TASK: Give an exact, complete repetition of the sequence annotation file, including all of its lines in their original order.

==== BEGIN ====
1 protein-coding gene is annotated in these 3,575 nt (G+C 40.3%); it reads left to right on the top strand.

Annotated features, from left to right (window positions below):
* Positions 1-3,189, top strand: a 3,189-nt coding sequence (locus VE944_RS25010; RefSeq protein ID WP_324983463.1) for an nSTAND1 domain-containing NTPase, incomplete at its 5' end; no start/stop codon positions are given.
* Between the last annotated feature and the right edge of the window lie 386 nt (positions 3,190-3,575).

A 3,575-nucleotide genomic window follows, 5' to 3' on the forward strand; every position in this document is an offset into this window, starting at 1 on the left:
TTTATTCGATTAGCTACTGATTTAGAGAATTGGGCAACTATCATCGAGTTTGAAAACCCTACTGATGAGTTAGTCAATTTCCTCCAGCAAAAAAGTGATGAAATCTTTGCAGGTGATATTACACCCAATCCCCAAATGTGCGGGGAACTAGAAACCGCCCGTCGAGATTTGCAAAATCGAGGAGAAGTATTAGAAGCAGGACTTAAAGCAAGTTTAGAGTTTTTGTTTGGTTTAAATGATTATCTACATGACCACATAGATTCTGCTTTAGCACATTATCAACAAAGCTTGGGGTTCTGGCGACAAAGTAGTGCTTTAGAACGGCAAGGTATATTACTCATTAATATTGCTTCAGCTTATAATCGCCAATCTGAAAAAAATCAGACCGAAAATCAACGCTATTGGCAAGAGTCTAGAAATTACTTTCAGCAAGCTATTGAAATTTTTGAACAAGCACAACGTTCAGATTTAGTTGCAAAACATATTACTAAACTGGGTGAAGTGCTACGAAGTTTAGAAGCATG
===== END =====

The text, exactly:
1 protein-coding gene is annotated in these 3,575 nt (G+C 40.3%); it reads left to right on the top strand.

Annotated features, from left to right (window positions below):
* Positions 1-3,189, top strand: a 3,189-nt coding sequence (locus VE944_RS25010; RefSeq protein ID WP_324983463.1) for an nSTAND1 domain-containing NTPase, incomplete at its 5' end; no start/stop codon positions are given.
* Between the last annotated feature and the right edge of the window lie 386 nt (positions 3,190-3,575).

A 3,575-nucleotide genomic window follows, 5' to 3' on the forward strand; every position in this document is an offset into this window, starting at 1 on the left:
TTTATTCGATTAGCTACTGATTTAGAGAATTGGGCAACTATCATCGAGTTTGAAAACCCTACTGATGAGTTAGTCAATTTCCTCCAGCAAAAAAGTGATGAAATCTTTGCAGGTGATATTACACCCAATCCCCAAATGTGCGGGGAACTAGAAACCGCCCGTCGAGATTTGCAAAATCGAGGAGAAGTATTAGAAGCAGGACTTAAAGCAAGTTTAGAGTTTTTGTTTGGTTTAAATGATTATCTACATGACCACATAGATTCTGCTTTAGCACATTATCAACAAAGCTTGGGGTTCTGGCGACAAAGTAGTGCTTTAGAACGGCAAGGTATATTACTCATTAATATTGCTTCAGCTTATAATCGCCAATCTGAAAAAAATCAGACCGAAAATCAACGCTATTGGCAAGAGTCTAGAAATTACTTTCAGCAAGCTATTGAAATTTTTGAACAAGCACAACGTTCAGATTTAGTTGCAAAACATATTACTAAACTGGGTGAAGTGCTACGAAGTTTAGAAGCATG